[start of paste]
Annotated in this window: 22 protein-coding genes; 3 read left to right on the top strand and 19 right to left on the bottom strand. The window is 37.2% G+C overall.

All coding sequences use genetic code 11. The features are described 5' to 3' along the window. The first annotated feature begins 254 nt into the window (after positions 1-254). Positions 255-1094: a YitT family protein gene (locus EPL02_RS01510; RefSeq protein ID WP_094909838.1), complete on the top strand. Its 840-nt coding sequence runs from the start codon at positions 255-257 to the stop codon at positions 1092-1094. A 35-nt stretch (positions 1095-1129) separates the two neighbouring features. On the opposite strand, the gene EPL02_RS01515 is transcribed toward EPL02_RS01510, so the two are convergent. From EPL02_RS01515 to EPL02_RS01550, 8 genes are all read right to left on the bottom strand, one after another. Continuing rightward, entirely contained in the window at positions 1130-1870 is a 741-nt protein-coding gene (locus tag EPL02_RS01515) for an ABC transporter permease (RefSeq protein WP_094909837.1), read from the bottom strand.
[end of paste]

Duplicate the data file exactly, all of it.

Annotated in this window: 22 protein-coding genes; 3 read left to right on the top strand and 19 right to left on the bottom strand. The window is 37.2% G+C overall.

All coding sequences use genetic code 11. The features are described 5' to 3' along the window. The first annotated feature begins 254 nt into the window (after positions 1-254). Positions 255-1094: a YitT family protein gene (locus EPL02_RS01510; RefSeq protein ID WP_094909838.1), complete on the top strand. Its 840-nt coding sequence runs from the start codon at positions 255-257 to the stop codon at positions 1092-1094. A 35-nt stretch (positions 1095-1129) separates the two neighbouring features. On the opposite strand, the gene EPL02_RS01515 is transcribed toward EPL02_RS01510, so the two are convergent. From EPL02_RS01515 to EPL02_RS01550, 8 genes are all read right to left on the bottom strand, one after another. Continuing rightward, entirely contained in the window at positions 1130-1870 is a 741-nt protein-coding gene (locus tag EPL02_RS01515) for an ABC transporter permease (RefSeq protein WP_094909837.1), read from the bottom strand.